AsianScientist (Jan. 14, 2014) – It is widely believed that people are bad at naming odors. This has led researchers to suggest smell representations are simply not accessible to the language centers of the brain. But is this really so?
Psychologist Asifa Majid from Radboud University Nijmegen and linguist Niclas Burenhult from Lund University Sweden have found new evidence for smell language in the Malay Peninsula, and they report their findings in the journal Cognition.
English speakers struggle to name odors. While there are words such as blue or purple to describe colors, nothing comparable exists to name odors. Even with familiar everyday odors, such as coffee, banana and chocolate, English speakers only correctly name the smells around 50 percent of the time. This has led to the conclusion that smells defy words. Majid and Burenhult presented new evidence that this is not true in all languages.
The duo conducted research with speakers of Jahai, a hunter-gatherer language spoken in the Malay Peninsula. In Jahai there are around a dozen different words to describe different qualities of smell. For example, ltpɨt is used to describe the smell of various flowers and ripe fruit, durian, perfume, soap, Aquilaria wood, bearcat, etc. Cŋɛs, another smell word, is used for the smell of petrol, smoke, bat droppings and bat caves, some species of millipede, root of wild ginger, etc. These terms refer to different odor qualities and are abstract, in the same way that blue and purple are abstract.
Are Jahai speakers better at naming odors? To test this Majid and Burenhult presented Jahai speakers, and a matched set of English speakers, with the same set of colors and odors to name. Each participant was simply asked to say “What color is this?” or “What odor is this?”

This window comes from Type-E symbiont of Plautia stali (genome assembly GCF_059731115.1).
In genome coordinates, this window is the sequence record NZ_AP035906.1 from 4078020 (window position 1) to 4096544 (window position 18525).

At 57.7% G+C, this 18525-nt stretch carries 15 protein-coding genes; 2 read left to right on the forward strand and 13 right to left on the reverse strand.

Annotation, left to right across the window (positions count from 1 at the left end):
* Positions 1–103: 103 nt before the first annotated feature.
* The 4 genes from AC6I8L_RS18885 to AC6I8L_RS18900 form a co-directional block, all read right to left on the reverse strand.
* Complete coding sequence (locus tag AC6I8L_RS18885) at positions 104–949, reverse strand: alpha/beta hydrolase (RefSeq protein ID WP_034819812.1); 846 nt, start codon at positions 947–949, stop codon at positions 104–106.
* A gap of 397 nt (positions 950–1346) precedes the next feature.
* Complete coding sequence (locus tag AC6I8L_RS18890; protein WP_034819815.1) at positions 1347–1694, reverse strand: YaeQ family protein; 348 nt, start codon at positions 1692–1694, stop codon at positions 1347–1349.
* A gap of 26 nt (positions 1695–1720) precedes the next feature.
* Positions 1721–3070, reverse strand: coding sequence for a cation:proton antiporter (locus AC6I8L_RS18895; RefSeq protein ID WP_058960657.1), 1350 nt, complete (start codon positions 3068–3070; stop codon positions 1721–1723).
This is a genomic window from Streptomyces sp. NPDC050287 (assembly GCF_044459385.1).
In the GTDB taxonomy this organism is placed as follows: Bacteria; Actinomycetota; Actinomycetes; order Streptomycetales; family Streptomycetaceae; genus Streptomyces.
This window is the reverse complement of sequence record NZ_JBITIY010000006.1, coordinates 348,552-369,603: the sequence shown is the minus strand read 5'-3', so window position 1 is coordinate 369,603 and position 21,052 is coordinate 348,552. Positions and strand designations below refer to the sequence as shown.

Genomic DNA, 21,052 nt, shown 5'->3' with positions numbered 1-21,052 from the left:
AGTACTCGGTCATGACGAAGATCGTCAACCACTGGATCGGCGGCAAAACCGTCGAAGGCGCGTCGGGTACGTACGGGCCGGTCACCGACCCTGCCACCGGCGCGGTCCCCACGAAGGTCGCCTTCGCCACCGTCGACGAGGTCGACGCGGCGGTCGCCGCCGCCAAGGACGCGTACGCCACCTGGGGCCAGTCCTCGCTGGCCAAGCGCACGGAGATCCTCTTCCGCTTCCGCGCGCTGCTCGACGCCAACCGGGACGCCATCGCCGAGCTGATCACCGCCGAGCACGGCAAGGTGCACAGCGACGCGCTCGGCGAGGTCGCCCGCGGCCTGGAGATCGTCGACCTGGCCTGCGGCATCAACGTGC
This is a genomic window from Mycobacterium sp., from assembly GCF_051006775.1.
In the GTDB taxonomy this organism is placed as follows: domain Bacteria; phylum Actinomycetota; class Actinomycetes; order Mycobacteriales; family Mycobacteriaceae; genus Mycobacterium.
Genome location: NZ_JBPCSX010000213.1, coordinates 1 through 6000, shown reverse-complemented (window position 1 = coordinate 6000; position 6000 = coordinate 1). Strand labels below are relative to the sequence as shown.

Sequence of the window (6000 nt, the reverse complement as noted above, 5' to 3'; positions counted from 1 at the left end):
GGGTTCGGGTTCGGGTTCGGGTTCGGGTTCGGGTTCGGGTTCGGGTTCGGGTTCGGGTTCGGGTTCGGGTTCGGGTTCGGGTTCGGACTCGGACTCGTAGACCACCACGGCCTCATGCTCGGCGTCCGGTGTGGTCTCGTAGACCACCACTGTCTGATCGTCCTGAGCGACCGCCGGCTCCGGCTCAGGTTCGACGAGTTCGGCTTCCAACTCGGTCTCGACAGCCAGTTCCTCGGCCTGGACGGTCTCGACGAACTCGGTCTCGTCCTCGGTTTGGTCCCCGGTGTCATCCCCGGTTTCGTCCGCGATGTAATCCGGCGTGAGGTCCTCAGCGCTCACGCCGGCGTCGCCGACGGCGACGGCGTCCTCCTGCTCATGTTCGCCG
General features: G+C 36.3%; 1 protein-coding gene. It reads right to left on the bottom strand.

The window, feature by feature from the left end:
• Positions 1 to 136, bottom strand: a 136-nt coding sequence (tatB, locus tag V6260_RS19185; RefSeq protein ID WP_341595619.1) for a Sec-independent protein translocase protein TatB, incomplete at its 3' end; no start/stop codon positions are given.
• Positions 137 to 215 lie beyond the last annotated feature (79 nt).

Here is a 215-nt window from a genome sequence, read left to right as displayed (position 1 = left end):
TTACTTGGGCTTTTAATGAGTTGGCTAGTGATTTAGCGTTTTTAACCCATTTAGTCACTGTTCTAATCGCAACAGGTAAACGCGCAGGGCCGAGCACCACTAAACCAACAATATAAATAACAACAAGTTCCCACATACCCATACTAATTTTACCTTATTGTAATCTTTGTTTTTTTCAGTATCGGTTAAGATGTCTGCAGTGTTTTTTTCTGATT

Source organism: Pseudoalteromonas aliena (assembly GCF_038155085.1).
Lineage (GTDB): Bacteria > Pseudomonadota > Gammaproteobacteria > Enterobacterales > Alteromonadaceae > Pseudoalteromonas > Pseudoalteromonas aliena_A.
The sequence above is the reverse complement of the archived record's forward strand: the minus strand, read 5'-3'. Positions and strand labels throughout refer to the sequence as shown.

Responses were then compared on a number of measures, including length of response, type of response and speaker agreement in names. Majid and Burenhult found that Jahai speakers could name odors with the same conciseness and level of agreement as colors, but English speakers struggled to name odors. Jahai speakers overwhelmingly used abstract Jahai smell words to describe odors, whereas English speakers used mostly source-based descriptions (like a banana) or evaluative descriptions (that’s disgusting).
English speakers grapple to describe smells. Their responses for odors were five times longer than their responses for colors. This is despite the fact that the smells used in the experiment were familiar to English speakers but not necessarily to the Jahai speakers. For example, English speakers trying to name the smell of cinnamon gave a variety of answers: spicy, sweet, bayberry, candy, Red Hot, smoky, edible, wine, potpourri, etc.
These results question the view that there is a biological limitation for our inability to name smells. Jahai speakers have an elaborate vocabulary for smells that they use with fluency, which suggests that the inability to name smells is a product of culture and not biology.
The article can be found at: Majid A et al. (2014) Odors are expressible in language, as long as you speak the right language.
Source: Radboud University Nijmegen; Photo: Dennis Wong/Flickr/CC.
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